We don’t want carbon released into the atmosphere, and there are carbon capture technologies that we can all deploy to ameliorate some of these hardships in poverty-stricken nations. With such technologies, they can utilise their natural resources without necessarily hurting the atmosphere. We certainly don’t want the developing world contributing to climate change. So, together with the West, we have to work together to transfer technology that we can deploy.
What role will natural gas play in Ghana’s commitment to clean energy generation?
Ghana is seeking to exploit its natural resources and use current technology to drive clean energy. This is where gas comes in. We don’t have the funds to embark on a clean energy transition. We will increasingly invest in clean and renewable energy by exploiting our gas resources to support that transition.
Gas is at the nexus of clean energy and fossil fuels. We are working to use gas to push our agenda in clean energy. In Ghana, most of our power generating stations are now fed by gas, but they are dual fuel – some are even tri-fuel. If we have a problem with the supply of gas, we must still be able to produce power for the country.
What are the key issues to tackle in order for gas to be a catalyst for industrialisation?
We want the gas in our fields to be monetised, but that depends on two things: policy and infrastructure. We have to make critical investments in gas infrastructure, such as the network of pipelines, compressor stations, receiving facilities and the whole network supplying gas everywhere, even CNG in petrol stations.
We have identified several sectors of the economy where we need to use and leverage our gas as affordable energy to boost economic growth and industrialisation. Gas will be essential for industries such as cement, manganese, steel, bauxite, aluminium and plastic to add value in-country. But first, we need gas as a feedstock for energy production. We must have that before getting into the fertiliser industry and providing ammonium urea and phosphates.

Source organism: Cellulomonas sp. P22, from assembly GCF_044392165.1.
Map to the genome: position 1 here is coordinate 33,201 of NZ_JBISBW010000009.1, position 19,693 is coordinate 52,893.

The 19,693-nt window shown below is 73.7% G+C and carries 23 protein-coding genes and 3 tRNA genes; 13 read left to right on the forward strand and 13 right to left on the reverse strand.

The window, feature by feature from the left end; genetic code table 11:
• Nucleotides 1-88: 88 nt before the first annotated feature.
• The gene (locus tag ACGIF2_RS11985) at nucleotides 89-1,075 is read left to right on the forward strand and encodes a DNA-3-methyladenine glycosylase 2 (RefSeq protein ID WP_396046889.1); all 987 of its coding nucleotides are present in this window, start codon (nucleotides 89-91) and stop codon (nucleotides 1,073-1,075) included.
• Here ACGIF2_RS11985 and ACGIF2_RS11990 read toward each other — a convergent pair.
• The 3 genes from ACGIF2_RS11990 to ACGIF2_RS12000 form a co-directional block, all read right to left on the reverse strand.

If we want to achieve socioeconomic development, we will need to offer a differential gas tariff for these industries to allow them to develop. We must ensure that our gas is not flared in the fields, but is sent to these industries.
Why is Ghana developing the infrastructure to import LNG while at the same time promoting natural gas production?
If we want to secure the availability of gas, we have to bring in competition. Competition that is well regulated has always been good for the consumer. Gas suffers a unique problem in that it has to go through pipelines. Ghana’s source comes from the country’s west. We’ve had three national blackouts during 2021 because of a compressor fault in the Atuabo gas processing plant. Even if gas-powered generation plants can also run on fuel, it takes around 12-24 hours to switch. So as the entire country’s gas comes from the west, if there’s a problem with the Atuabo plant, we end up with a country-wide power outage.